The Best of Both Worlds: An Example Mixed Methods Approach to Understand Men’s Preferences for the Treatment of Lower Urinary Tract Symptoms

Divine Ikenwilo, Sebastian Heidenreich* (Corresponding Author), Mandy Ryan, Colette Mankowski, Jameel Nazir, Verity Watson

*Corresponding author for this work

Research output: Contribution to journalArticlepeer-review

14 Citations (Scopus)
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Discrete choice experiments (DCEs) are widely used to quantify individuals’ preferences for healthcare. Guidelines recommend the design of DCEs should be informed by qualitative research. However, only a few studies go beyond guidelines by fully presenting qualitative and quantitative research jointly together in a mixed methods approach (MMA).


Using an example study about men’s preferences for medical treatment of lower urinary tract symptoms (LUTS), we demonstrate how qualitative research can complement DCEs to gain a rich understanding of individuals’ preferences.


We were the first to combine online discussion groups (ODGs) with an online DCE. A thematic analysis of the ODGs and a conceptual map provided insights into men’s quality of life (QoL) with LUTS and relevant treatment attitudes. This was used to design the DCE. Men’s willingness to pay (WTP) for these attributes was estimated. Findings from ODGs and DCE were compared to understand WTP and preference heterogeneity.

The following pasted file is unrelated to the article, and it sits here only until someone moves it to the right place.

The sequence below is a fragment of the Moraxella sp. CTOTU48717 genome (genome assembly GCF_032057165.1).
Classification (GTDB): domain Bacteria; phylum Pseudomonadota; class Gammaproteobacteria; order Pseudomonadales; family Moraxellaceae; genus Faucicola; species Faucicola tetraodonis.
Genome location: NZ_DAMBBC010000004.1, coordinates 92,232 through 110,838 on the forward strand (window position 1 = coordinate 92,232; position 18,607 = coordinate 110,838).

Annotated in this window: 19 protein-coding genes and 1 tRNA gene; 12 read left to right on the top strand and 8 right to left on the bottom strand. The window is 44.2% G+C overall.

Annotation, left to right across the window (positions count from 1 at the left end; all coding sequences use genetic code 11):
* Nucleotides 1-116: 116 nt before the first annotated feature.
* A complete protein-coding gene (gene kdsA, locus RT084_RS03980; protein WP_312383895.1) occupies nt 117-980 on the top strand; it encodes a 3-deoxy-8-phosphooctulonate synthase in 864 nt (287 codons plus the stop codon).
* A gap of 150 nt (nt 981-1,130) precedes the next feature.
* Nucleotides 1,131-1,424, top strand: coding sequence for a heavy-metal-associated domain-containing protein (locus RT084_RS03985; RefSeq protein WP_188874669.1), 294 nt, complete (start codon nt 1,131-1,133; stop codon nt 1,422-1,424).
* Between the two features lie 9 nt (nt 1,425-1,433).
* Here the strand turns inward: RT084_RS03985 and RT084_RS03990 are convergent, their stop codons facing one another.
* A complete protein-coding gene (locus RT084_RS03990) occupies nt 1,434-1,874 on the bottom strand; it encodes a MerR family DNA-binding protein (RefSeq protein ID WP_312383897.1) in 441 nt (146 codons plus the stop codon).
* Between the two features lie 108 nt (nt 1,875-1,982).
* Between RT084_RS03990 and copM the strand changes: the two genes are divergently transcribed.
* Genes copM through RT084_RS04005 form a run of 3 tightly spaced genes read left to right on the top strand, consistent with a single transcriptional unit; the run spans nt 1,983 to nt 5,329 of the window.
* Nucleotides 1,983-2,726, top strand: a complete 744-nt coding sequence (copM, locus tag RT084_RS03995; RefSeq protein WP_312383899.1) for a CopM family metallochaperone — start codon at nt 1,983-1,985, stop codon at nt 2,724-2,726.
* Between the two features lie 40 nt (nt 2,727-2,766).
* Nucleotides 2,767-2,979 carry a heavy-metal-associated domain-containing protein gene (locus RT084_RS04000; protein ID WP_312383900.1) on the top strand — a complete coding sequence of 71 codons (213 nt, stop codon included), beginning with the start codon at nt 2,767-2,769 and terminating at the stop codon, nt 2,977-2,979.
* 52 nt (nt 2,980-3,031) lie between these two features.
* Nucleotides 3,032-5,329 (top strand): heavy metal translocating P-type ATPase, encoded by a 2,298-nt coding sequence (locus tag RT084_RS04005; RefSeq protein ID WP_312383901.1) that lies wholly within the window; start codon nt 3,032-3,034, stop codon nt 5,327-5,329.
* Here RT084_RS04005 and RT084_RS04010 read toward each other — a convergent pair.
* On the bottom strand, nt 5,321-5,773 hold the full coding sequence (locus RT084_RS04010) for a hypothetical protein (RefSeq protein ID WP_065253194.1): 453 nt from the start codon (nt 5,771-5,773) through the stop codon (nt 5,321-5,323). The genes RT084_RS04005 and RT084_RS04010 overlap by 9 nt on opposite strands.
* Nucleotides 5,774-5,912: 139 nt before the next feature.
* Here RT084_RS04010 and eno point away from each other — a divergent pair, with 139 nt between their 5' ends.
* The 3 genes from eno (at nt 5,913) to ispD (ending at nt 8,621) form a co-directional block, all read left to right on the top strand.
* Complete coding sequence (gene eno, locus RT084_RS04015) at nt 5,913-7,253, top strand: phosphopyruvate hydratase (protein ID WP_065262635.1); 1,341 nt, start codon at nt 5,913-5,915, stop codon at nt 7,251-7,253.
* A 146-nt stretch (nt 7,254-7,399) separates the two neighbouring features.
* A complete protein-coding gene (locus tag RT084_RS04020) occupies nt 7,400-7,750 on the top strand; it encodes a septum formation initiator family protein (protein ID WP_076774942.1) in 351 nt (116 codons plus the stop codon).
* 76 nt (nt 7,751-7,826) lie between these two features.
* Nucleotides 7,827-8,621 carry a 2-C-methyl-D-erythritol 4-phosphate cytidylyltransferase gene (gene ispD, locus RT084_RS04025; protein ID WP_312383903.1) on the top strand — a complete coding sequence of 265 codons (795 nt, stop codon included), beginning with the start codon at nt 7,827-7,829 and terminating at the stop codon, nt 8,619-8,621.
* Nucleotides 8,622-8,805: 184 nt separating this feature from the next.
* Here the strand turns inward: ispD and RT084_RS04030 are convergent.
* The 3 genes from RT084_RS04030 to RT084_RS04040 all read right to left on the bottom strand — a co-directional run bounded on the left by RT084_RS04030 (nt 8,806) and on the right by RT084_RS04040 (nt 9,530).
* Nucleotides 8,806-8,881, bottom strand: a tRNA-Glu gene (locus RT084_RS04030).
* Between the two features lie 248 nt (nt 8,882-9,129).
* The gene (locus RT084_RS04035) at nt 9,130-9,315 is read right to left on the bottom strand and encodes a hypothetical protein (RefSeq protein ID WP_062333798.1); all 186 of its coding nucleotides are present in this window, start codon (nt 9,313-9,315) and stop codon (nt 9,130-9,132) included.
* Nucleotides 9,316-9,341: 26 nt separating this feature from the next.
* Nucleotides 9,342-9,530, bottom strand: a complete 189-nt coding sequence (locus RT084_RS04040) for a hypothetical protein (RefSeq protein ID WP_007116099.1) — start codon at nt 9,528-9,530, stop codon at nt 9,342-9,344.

Key findings

Men mostly valued medicine that reduced urgency and night-time frequencies of urination but avoided sexual side effects. We find heterogeneity in the effect of sexual side effects on men’s preferences. The ODGs suggest this is because several men may be sexually inactive due to their age, being widowed or having comorbidities. The ODGs also raised concern about men’s awareness of LUTS.


We argue that the insights gained into men’s preferences for treatment and how LUTS affects men’s QoL could not have been obtained by either the qualitative research or the DCE alone.

Dr. Ikenwilo passed away on November 27, 2015.
Original languageEnglish
Pages (from-to)55-67
Number of pages13
JournalThe Patient - Patient-Centered Outcomes Research
Issue number1
Early online date28 Jun 2017
Publication statusPublished - Feb 2018

Bibliographical note

Funded by Astellas Pharma Europe and Chief Scientist Office

DI, SH, VW and MR are employed by the University of Aberdeen and performed the research. CM and JN are employees of Astellas Pharma EMEA, which funded the study in an unrestricted contract. All authors were involved in writing or reviewing the manuscript. Ethical approval was obtained from the College Ethics Research Board of the College of Life Science and Medicine, University of Aberdeen (CERB/2013/8/942). The Health Economics Research Unit (HERU) is supported by the Chief Scientist Office (CSO) at the Scottish Government Health and Social Care Directorate.


  • discrete choice experiments
  • qualitative research
  • online discussion groups
  • mixed methods
  • lower urinary tract symptoms


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